Monday, February 07, 2011

Much Ado About Egypt: Islam is about Submission, not Freedom

How odd that in support of the brave secular protestors in the streets of Cairo, we are already talking about not demonizing the Muslim Brotherhood — the existential enemies of every idealist now trying to win a free society from Mubarak, the dictator/non-dictator who must go now!, very soon, after he transitions a new government in the summer, when a new president is elected in the fall, or, as future events dictate, not at all. _VDH_PJMedia
Western journalists and pundits -- to say nothing of politicians -- have missed one crucial core fact about recent unrest in Egypt: It is largely backed by Islamists, and Islam is about submission -- not freedom! This is no Tiananmen Square moment for Egypt. It is far closer to an Iranian Islamic Revolutionary moment, a la Jimmy Carter and other clueless leftists of the time.
Hillary was right about her 3AM slur, and Obama is acting as any 2-year Senate veteran might in such a crisis. There is no consistent support from the left for democracy movements overseas. Strongmen like Gaddafi, Ahmadinejad, and Assad are weirdly seen as either untouchable or genuine in a way a Mubarak or a Jordanian king is not. And the latter are vulnerable only when it looks like they may fail; if they seem stable, we hear not a peep from Obama about their human rights records.

In short, the left has not yet sorted out its adherence to multiculturalism and its supposed support for human rights, which are usually antithetical. It apparently believes that any pro-democratic criticism of Obama’s tepidness is not worth the damage that might accrue to his agenda of universal health care, more entitlements, and left-wing domestic appointments. Whereas on the right there are three fissures over Egypt — neocon support for the protestors, realist support for Mubarak to keep a lid on things and change slowly, isolationist desires to keep the hell out of another costly obligation — on the left these days it is basically trying to explain postfacto Obama’s herky-jerky policies as coherent, successful, and idealist.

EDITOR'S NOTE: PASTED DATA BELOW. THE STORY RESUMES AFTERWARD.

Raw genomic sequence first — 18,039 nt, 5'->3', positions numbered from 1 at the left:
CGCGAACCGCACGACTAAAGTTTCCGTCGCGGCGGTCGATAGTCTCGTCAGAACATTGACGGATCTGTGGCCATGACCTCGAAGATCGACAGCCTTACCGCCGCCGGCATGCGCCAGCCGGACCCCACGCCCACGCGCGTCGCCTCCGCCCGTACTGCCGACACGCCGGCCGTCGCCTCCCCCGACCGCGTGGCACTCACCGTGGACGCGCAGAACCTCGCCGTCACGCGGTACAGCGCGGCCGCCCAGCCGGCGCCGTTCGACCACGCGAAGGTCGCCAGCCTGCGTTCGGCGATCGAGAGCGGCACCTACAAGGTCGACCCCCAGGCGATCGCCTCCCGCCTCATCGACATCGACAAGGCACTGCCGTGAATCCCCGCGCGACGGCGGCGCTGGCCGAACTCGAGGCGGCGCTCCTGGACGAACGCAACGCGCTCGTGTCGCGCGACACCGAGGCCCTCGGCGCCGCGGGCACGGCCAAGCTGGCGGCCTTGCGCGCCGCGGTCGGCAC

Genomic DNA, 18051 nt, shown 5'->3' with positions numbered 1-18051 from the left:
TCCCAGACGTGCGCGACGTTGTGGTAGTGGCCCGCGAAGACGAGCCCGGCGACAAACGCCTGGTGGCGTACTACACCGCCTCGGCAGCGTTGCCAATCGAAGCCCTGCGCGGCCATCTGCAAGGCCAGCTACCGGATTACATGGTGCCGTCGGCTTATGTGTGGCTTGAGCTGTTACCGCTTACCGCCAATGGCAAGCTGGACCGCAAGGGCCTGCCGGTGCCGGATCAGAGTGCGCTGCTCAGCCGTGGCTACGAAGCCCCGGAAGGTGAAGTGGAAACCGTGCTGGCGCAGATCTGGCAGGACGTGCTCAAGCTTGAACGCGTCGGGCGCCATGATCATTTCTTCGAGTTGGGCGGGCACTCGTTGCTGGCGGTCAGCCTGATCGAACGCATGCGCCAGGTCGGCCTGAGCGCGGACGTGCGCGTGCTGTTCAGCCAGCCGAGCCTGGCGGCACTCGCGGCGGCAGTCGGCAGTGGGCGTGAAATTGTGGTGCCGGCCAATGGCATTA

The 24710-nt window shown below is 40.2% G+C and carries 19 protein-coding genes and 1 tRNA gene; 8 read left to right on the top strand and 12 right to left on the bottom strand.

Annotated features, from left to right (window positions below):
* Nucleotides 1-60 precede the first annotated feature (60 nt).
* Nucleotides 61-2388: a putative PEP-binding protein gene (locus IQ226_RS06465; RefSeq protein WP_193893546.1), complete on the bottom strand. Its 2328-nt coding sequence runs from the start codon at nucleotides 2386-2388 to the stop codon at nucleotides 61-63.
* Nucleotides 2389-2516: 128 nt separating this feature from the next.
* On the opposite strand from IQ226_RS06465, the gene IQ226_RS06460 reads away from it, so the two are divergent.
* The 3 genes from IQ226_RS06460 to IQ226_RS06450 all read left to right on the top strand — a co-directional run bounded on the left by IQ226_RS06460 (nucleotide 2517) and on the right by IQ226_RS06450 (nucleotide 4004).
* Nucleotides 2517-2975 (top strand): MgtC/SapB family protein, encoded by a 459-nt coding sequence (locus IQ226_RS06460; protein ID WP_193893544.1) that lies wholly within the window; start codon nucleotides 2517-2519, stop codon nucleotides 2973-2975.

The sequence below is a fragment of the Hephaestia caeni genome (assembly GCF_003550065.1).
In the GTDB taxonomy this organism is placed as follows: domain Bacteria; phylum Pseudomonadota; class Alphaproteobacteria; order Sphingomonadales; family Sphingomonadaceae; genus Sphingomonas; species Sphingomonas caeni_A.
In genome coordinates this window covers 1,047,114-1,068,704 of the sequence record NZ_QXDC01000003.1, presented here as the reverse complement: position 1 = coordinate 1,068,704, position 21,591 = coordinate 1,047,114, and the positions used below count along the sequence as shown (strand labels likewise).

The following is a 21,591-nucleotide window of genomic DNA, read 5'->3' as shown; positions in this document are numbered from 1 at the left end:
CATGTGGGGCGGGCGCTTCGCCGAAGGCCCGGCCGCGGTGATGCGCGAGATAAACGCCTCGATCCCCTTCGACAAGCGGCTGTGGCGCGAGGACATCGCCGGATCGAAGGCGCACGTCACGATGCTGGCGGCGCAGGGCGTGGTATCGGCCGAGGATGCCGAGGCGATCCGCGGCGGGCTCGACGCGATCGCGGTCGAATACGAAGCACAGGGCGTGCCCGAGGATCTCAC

Predictions? I think unfortunately we may go the 1940s “we can work with Mao”/1970s “no inordinate fear of communism”/2000s “jihad can mean a personal struggle” route, where liberals believe that totalitarian nationalists somehow admire the American Revolution and our lack of a colonial heritage, and, as closet moderates, wish to work with us. That translates into a backdoor courtship with the Muslim Brotherhood, in the fashion we did with Khomeini, and ends in a decade or so with a Sunni Ahmadinejad and the betrayal of the present protestors — again, in the manner we did the Iranian moderate reformers in 1979-80 and again in 2009. _PJMedia
There is not much the US can do to help the Egyptian people at this time. Egypt is a low-IQ society permeated by religious fanaticism and ethnic and political hatred against outsiders. Resentment is never far beneath the surface for huge numbers of Egyptians.

Part of the problem is proximity to Gaza and the many decades long influx of Palestinians bearing deep resentments and grudges. Part of the problem is decades of oppressive government and many centuries intermittently under fanatical Islamic clerics. And a big part of the problem is a killing poverty associated with a human capital that is irrevocably sinking into a permanent Idiocracy.

If you can think of something that will help the Egyptian people, by all means, let everyone know about it.

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